Grimm [99¢] is an interesting little platformer from developer Robox Studios that popped up in the App Store yesterday. You play as a perambulator (a baby carriage, for the non-British amongst us) that has carelessly been left behind at a train station by a couple of snobbish-looking parents. Not only did they leave the carriage behind, though, but they’ve left their infant child in it as well in their haste to board the train for a seaside trip. A shady character named Mr. Grimm notices the abandoned child, and will harass you as you control the carriage through the game in an effort to reunite the baby with its parents.
It’s an odd but intriguing premise, and Grimm is absolutely drenched in a sick and twisted art style that suits the game well. It has a look that’s light-hearted and macabre, and highly similar of the illustrations of Edward Gorey, as so astutely pointed out in our forums. You control the perambulator by tilting the device to move either left or right, with a button for jumping and another for stopping on a dime. Humorously, you can also drag down on the carriage when it’s standing still and a trajectory line pops up. You are then able to actually launch the baby out of the carriage at enemies or to activate puzzle elements.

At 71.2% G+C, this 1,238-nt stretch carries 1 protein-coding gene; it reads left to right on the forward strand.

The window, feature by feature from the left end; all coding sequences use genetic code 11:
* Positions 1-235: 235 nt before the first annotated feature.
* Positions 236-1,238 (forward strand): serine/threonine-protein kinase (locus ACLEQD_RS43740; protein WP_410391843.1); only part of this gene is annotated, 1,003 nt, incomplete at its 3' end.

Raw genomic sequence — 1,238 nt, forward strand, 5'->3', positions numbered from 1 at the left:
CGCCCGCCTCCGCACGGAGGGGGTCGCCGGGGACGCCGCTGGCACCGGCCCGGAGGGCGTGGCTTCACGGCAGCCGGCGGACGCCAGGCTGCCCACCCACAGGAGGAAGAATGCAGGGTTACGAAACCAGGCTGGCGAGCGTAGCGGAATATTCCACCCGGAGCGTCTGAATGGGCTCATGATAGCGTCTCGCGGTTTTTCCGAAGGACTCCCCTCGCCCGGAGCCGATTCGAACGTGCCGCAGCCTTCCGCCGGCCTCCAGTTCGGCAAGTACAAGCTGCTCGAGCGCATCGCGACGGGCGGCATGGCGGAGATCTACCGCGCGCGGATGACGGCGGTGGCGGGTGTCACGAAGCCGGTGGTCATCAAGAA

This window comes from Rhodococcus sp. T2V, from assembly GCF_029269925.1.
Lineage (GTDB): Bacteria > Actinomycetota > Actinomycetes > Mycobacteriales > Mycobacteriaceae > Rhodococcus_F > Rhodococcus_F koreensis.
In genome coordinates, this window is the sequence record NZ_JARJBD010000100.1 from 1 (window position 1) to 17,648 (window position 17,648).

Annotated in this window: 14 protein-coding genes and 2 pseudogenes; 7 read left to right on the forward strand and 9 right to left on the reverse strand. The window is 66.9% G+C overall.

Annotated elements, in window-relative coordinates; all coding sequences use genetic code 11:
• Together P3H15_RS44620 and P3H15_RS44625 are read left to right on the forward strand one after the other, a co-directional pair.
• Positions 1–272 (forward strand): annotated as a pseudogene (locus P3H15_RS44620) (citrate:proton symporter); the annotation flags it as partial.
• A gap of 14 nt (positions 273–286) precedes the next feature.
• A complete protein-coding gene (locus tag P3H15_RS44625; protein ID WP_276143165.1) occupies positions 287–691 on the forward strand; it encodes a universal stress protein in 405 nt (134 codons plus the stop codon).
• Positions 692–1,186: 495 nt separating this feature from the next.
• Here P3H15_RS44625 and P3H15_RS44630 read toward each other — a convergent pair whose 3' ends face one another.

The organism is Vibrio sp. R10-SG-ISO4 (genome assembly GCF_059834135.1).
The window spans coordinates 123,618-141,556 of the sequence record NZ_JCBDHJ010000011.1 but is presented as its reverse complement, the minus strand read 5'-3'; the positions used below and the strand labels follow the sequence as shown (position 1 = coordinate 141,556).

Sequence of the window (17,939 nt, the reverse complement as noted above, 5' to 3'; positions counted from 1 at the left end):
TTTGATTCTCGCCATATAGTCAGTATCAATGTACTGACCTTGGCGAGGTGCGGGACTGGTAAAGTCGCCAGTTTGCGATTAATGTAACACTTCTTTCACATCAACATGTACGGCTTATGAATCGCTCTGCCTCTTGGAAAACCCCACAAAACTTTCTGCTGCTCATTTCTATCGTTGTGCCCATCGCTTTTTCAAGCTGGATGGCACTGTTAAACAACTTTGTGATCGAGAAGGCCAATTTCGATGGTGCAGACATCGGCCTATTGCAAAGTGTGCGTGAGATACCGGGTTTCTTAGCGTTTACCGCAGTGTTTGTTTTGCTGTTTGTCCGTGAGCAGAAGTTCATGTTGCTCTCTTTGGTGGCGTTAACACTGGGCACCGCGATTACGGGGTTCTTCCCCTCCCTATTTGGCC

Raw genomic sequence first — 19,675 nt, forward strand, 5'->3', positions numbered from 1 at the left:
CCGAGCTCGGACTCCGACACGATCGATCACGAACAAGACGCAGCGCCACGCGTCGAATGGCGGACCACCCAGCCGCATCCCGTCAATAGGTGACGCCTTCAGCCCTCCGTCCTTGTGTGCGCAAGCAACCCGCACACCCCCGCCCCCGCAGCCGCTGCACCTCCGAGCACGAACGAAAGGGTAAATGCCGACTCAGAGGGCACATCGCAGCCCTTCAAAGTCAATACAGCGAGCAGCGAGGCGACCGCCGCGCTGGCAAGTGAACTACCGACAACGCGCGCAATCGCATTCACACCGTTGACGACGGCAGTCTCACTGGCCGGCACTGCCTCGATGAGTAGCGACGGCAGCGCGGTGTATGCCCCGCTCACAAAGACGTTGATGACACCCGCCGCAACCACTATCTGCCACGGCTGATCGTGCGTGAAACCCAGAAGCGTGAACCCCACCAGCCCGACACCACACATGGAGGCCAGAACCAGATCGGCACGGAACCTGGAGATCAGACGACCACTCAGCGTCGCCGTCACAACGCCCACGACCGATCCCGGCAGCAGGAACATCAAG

These clever puzzle portions are what work really well in Grimm. You may have to launch the baby onto a switch that lowers down giant barrels into a gap so you can safely cross, or activate the tap on a barrel of ale so that a portly drunkard can drink his fill and become heavy enough to push a platform down, thus creating a way for you to pass. You’ll constantly be coming across blocked paths in your travels, and will constantly be amused with whatever silly means are necessary to enable you to forge onward. These puzzles, coupled with the wonderful art style of Grimm, are the high point of the game.
Unfortunately, there are several low points as well. First, the tilt controls can be a little fussy, and there aren’t any options for adjusting sensitivity or calibrating them. They work, but it’s really hard to be precise, especially when trying to jump on an enemy. Second, and much more annoying to me, is the way the carriage scoops the baby back in after being launched. It’s a cute little animation but it takes way too long to complete, and leaves you vulnerable to attacks while it’s occurring. I’ve died several times just from this, and it can be frustrating. Aside from these two big problems there are also a few more instances of clunkiness in Grimm, but nothing too major or distracting. Also, with such terrifically illustrated graphics, it would be really nice to have high resolution support for Retina Display, which sadly it currently does not.
Even with its flaws, Grimm is a highly entertaining game. It’s worth the price of admission just to hear the baby’s gleeful cry as you launch it across the screen. Levels tend to be rather long, but there is a reasonable checkpoint system in place should you lose all your lives or have to leave the game. The story is told in between levels via poems which are both clever and funny, and even though I feel like I’m a long ways away, I can’t wait to see how it turns out in the end. Some adjustments to the controls and an overall smoothing of the rough edges would go a long way in making Grimm a more complete experience. But even as is, there is a lot to like in Grimm, and if you can deal with tilt-only controls and some minor frustrations, it’s worth taking a look at.